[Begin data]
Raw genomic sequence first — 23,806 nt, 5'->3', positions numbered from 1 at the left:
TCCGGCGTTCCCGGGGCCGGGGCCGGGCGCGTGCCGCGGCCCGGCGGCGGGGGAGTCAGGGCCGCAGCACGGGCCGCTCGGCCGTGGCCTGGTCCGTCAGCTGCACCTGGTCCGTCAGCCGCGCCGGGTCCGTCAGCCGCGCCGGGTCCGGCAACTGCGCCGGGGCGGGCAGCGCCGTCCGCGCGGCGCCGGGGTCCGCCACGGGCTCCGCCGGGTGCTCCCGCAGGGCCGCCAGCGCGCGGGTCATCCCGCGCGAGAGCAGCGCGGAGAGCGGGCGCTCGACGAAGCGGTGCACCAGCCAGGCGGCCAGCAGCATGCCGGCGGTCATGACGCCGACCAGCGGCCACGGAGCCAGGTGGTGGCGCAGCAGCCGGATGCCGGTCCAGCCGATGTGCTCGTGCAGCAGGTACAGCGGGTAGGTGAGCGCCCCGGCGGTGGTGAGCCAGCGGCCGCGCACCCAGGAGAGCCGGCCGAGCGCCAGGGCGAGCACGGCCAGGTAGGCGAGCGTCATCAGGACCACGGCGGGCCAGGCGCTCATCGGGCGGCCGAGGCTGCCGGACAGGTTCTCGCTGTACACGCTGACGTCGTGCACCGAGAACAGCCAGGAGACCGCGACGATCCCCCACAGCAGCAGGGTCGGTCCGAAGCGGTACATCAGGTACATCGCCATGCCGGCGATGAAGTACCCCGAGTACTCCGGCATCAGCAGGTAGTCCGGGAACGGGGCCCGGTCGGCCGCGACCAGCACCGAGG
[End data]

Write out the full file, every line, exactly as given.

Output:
Raw genomic sequence first — 23,806 nt, 5'->3', positions numbered from 1 at the left:
TCCGGCGTTCCCGGGGCCGGGGCCGGGCGCGTGCCGCGGCCCGGCGGCGGGGGAGTCAGGGCCGCAGCACGGGCCGCTCGGCCGTGGCCTGGTCCGTCAGCTGCACCTGGTCCGTCAGCCGCGCCGGGTCCGTCAGCCGCGCCGGGTCCGGCAACTGCGCCGGGGCGGGCAGCGCCGTCCGCGCGGCGCCGGGGTCCGCCACGGGCTCCGCCGGGTGCTCCCGCAGGGCCGCCAGCGCGCGGGTCATCCCGCGCGAGAGCAGCGCGGAGAGCGGGCGCTCGACGAAGCGGTGCACCAGCCAGGCGGCCAGCAGCATGCCGGCGGTCATGACGCCGACCAGCGGCCACGGAGCCAGGTGGTGGCGCAGCAGCCGGATGCCGGTCCAGCCGATGTGCTCGTGCAGCAGGTACAGCGGGTAGGTGAGCGCCCCGGCGGTGGTGAGCCAGCGGCCGCGCACCCAGGAGAGCCGGCCGAGCGCCAGGGCGAGCACGGCCAGGTAGGCGAGCGTCATCAGGACCACGGCGGGCCAGGCGCTCATCGGGCGGCCGAGGCTGCCGGACAGGTTCTCGCTGTACACGCTGACGTCGTGCACCGAGAACAGCCAGGAGACCGCGACGATCCCCCACAGCAGCAGGGTCGGTCCGAAGCGGTACATCAGGTACATCGCCATGCCGGCGATGAAGTACCCCGAGTACTCCGGCATCAGCAGGTAGTCCGGGAACGGGGCCCGGTCGGCCGCGACCAGCACCGAGG